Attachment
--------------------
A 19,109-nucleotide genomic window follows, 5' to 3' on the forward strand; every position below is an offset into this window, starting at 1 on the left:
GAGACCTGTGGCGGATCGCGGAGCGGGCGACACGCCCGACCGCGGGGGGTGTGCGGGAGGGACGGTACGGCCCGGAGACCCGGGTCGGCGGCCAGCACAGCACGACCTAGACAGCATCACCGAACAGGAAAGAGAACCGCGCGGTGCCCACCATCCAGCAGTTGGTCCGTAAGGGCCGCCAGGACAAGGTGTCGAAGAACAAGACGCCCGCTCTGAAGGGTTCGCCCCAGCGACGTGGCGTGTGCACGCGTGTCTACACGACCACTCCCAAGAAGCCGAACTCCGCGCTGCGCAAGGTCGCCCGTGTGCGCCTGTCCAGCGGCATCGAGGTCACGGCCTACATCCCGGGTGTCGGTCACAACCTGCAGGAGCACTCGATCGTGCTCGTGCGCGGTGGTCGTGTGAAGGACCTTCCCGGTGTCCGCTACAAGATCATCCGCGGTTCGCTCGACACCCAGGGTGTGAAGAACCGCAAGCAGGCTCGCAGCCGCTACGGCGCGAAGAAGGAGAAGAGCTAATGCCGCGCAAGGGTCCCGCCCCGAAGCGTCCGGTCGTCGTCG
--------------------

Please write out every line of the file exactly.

A 19,109-nucleotide genomic window follows, 5' to 3' on the forward strand; every position below is an offset into this window, starting at 1 on the left:
GAGACCTGTGGCGGATCGCGGAGCGGGCGACACGCCCGACCGCGGGGGGTGTGCGGGAGGGACGGTACGGCCCGGAGACCCGGGTCGGCGGCCAGCACAGCACGACCTAGACAGCATCACCGAACAGGAAAGAGAACCGCGCGGTGCCCACCATCCAGCAGTTGGTCCGTAAGGGCCGCCAGGACAAGGTGTCGAAGAACAAGACGCCCGCTCTGAAGGGTTCGCCCCAGCGACGTGGCGTGTGCACGCGTGTCTACACGACCACTCCCAAGAAGCCGAACTCCGCGCTGCGCAAGGTCGCCCGTGTGCGCCTGTCCAGCGGCATCGAGGTCACGGCCTACATCCCGGGTGTCGGTCACAACCTGCAGGAGCACTCGATCGTGCTCGTGCGCGGTGGTCGTGTGAAGGACCTTCCCGGTGTCCGCTACAAGATCATCCGCGGTTCGCTCGACACCCAGGGTGTGAAGAACCGCAAGCAGGCTCGCAGCCGCTACGGCGCGAAGAAGGAGAAGAGCTAATGCCGCGCAAGGGTCCCGCCCCGAAGCGTCCGGTCGTCGTCG